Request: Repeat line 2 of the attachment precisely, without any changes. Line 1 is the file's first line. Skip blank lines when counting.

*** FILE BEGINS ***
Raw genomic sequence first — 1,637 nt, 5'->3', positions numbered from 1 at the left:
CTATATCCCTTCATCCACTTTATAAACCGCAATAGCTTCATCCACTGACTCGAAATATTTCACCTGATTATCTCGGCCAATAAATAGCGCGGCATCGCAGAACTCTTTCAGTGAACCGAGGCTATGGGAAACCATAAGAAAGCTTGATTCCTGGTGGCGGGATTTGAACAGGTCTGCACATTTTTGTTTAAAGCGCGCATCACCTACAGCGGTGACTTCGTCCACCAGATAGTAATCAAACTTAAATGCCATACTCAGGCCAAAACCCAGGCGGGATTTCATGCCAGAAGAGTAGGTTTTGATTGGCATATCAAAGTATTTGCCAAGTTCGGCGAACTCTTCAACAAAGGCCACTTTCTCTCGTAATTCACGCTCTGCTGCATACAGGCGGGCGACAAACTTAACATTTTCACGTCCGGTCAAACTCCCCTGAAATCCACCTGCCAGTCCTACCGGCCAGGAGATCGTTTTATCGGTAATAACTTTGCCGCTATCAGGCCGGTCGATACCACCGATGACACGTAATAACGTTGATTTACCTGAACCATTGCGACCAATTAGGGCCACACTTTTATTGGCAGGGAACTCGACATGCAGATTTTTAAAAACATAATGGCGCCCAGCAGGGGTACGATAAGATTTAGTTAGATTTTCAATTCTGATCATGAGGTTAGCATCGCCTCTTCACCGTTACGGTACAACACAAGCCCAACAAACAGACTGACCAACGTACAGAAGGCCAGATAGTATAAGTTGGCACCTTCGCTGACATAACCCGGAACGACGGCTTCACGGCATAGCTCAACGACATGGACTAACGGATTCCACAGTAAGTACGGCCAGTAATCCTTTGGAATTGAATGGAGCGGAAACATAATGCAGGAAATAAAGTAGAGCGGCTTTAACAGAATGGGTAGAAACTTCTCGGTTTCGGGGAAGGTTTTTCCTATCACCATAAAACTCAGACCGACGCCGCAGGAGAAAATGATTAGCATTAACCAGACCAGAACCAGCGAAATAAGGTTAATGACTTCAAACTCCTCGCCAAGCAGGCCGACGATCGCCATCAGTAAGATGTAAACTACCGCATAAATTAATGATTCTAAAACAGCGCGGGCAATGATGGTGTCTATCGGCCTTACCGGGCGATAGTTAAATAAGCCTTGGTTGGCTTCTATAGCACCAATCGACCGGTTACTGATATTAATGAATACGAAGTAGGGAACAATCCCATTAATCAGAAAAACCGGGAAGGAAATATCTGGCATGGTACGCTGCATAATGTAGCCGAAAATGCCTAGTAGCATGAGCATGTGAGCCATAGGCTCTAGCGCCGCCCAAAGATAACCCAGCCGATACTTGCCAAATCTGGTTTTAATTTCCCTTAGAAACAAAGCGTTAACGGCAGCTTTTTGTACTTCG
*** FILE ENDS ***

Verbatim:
CTATATCCCTTCATCCACTTTATAAACCGCAATAGCTTCATCCACTGACTCGAAATATTTCACCTGATTATCTCGGCCAATAAATAGCGCGGCATCGCAGAACTCTTTCAGTGAACCGAGGCTATGGGAAACCATAAGAAAGCTTGATTCCTGGTGGCGGGATTTGAACAGGTCTGCACATTTTTGTTTAAAGCGCGCATCACCTACAGCGGTGACTTCGTCCACCAGATAGTAATCAAACTTAAATGCCATACTCAGGCCAAAACCCAGGCGGGATTTCATGCCAGAAGAGTAGGTTTTGATTGGCATATCAAAGTATTTGCCAAGTTCGGCGAACTCTTCAACAAAGGCCACTTTCTCTCGTAATTCACGCTCTGCTGCATACAGGCGGGCGACAAACTTAACATTTTCACGTCCGGTCAAACTCCCCTGAAATCCACCTGCCAGTCCTACCGGCCAGGAGATCGTTTTATCGGTAATAACTTTGCCGCTATCAGGCCGGTCGATACCACCGATGACACGTAATAACGTTGATTTACCTGAACCATTGCGACCAATTAGGGCCACACTTTTATTGGCAGGGAACTCGACATGCAGATTTTTAAAAACATAATGGCGCCCAGCAGGGGTACGATAAGATTTAGTTAGATTTTCAATTCTGATCATGAGGTTAGCATCGCCTCTTCACCGTTACGGTACAACACAAGCCCAACAAACAGACTGACCAACGTACAGAAGGCCAGATAGTATAAGTTGGCACCTTCGCTGACATAACCCGGAACGACGGCTTCACGGCATAGCTCAACGACATGGACTAACGGATTCCACAGTAAGTACGGCCAGTAATCCTTTGGAATTGAATGGAGCGGAAACATAATGCAGGAAATAAAGTAGAGCGGCTTTAACAGAATGGGTAGAAACTTCTCGGTTTCGGGGAAGGTTTTTCCTATCACCATAAAACTCAGACCGACGCCGCAGGAGAAAATGATTAGCATTAACCAGACCAGAACCAGCGAAATAAGGTTAATGACTTCAAACTCCTCGCCAAGCAGGCCGACGATCGCCATCAGTAAGATGTAAACTACCGCATAAATTAATGATTCTAAAACAGCGCGGGCAATGATGGTGTCTATCGGCCTTACCGGGCGATAGTTAAATAAGCCTTGGTTGGCTTCTATAGCACCAATCGACCGGTTACTGATATTAATGAATACGAAGTAGGGAACAATCCCATTAATCAGAAAAACCGGGAAGGAAATATCTGGCATGGTACGCTGCATAATGTAGCCGAAAATGCCTAGTAGCATGAGCATGTGAGCCATAGGCTCTAGCGCCGCCCAAAGATAACCCAGCCGATACTTGCCAAATCTGGTTTTAATTTCCCTTAGAAACAAAGCGTTAACGGCAGCTTTTTGTACTTCG